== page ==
This chapter provides the theoretical outline of the book, and explains why we should care about how women form their legal consciousness around work/life balance policies in public universities and the U.S. military.
This chapter focuses on the experiences of women faculty in public universities. It explores both the formal and informal rules and norms that women navigated when making decisions about claiming their rights to work/life balance laws and policies within their institutions.
This chapter focuses on the experiences of women who are currently serving, or who have served, in the U.S. military. It explores both the formal and informal rules and norms that women navigated when making decisions about claiming their rights to work/life balance laws and policies within their institutions.
This chapter compares the case studies presented in Chapters 1 and 2 and focuses on the instrumental design element of the theoretical framework for the book. It explores how individuals act with agency to form their own legal consciousness around work/life balance policies, and the legal consciousness of those around them, using institutional consciousness networks (ICNs). These networks can function as a way for women to gain legal knowledge, seek emotional and professional support, and exercise resistance to institutional culture.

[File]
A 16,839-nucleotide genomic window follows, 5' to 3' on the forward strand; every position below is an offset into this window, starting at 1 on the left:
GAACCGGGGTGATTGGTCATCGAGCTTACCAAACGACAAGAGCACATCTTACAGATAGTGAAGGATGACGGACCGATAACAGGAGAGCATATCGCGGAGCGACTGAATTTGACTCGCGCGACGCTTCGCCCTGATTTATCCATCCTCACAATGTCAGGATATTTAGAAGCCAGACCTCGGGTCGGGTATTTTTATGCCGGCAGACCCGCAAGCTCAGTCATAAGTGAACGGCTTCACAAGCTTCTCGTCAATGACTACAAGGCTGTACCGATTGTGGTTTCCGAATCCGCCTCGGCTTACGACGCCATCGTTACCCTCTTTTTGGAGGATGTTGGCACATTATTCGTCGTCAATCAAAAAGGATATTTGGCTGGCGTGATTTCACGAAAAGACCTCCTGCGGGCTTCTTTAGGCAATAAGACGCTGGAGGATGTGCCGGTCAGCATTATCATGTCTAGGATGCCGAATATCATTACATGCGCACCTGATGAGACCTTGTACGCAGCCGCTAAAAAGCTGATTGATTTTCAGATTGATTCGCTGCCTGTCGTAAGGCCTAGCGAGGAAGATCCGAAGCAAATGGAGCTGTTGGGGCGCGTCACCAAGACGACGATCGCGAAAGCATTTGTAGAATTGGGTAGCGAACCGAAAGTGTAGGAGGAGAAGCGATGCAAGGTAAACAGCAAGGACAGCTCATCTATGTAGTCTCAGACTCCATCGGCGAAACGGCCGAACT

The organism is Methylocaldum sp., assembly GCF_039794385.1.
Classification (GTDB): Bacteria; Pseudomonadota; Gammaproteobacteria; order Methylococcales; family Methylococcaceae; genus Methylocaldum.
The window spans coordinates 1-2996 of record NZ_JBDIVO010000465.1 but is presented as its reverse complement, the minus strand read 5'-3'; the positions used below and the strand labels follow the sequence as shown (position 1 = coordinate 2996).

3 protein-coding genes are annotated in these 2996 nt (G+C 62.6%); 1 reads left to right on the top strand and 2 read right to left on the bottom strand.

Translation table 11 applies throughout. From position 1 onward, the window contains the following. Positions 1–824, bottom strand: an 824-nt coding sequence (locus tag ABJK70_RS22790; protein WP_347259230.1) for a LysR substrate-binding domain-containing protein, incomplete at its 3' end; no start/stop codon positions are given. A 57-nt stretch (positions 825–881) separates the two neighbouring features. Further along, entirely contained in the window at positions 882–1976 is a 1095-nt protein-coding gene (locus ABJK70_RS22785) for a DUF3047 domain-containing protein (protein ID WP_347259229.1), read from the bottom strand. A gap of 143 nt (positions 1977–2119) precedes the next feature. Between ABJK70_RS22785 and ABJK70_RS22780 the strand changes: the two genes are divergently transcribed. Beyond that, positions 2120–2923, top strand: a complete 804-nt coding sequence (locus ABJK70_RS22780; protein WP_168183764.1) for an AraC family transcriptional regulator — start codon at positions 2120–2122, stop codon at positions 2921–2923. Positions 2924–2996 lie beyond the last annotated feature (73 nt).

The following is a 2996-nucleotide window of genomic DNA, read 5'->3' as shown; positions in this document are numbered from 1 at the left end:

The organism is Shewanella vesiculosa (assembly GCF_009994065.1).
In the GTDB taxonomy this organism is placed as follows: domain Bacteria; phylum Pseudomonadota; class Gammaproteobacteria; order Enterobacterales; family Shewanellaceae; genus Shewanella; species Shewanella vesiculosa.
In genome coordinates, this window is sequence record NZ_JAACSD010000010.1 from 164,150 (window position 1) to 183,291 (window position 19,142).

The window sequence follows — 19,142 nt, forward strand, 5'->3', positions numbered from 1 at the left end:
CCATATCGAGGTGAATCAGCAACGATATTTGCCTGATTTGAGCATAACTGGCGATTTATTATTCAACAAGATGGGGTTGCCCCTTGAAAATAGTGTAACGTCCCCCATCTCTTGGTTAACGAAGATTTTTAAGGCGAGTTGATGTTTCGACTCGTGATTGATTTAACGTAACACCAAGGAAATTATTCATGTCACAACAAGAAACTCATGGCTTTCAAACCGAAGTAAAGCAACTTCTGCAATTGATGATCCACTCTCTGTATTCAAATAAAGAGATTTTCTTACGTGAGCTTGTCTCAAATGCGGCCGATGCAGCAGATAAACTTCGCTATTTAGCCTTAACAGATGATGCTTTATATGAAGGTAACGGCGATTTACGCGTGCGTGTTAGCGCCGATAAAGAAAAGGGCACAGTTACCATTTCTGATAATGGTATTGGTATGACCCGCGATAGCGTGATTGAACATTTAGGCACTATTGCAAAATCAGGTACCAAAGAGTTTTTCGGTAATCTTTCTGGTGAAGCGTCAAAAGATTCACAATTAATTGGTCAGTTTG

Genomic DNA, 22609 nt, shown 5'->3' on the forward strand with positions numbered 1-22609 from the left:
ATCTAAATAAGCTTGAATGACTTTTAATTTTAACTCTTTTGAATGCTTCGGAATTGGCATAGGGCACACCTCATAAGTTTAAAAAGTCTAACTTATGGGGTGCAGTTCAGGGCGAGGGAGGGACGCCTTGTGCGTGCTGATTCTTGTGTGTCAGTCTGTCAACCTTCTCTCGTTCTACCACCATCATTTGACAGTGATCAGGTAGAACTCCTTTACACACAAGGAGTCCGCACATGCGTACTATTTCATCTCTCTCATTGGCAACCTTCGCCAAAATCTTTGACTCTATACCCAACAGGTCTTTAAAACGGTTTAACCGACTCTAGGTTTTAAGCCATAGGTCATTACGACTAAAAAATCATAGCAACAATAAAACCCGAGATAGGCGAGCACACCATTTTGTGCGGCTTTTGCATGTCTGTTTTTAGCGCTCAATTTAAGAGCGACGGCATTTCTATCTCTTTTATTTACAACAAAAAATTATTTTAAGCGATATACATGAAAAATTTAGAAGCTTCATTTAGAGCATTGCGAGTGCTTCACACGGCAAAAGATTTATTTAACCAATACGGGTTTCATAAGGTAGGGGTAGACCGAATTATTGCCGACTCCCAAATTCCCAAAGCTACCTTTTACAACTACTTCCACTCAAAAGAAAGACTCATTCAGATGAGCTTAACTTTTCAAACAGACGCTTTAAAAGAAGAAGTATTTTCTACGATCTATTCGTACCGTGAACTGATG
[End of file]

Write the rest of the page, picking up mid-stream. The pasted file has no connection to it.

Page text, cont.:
This chapter examines more closely and compares the institutional structures of public universities and the U.S. military. It does so specifically by focusing on these institutions through the lens of rank, an institutional structure that controls the institutional cultures of both institutions fairly significantly. This chapter focuses on how rank plays a role in shaping women's legal consciousness formation in both institutions.
This chapter focuses on the ideological construct of the Ideal Worker. This construct affects the legal consciousness of women in both public universities and the U.S. military by stereotyping mothers in these professions are "nonideal." For women faculty, this stereotype casts them as "not serious" about their careers, while women service members are stereotyped as shirking their duties. The chapter concludes by discussing the ways in which current work/life balance policies may in fact reinforce these stereotypes rather than combating them.
This chapter summarizes the findings of the book, concluding that legal consciousness formation can be observed through instrumental, institutional, and ideological processes. Having revealed in previous chapters the limitations of current public policy aimed at achieving work/life balance, this chapter offers some suggestions for improving the efficacy of these policies. It concludes, however, that significant cultural and institutional discursive shifts must take place in order for public policy to have any meaningful impact on women's lived experiences as working mothers.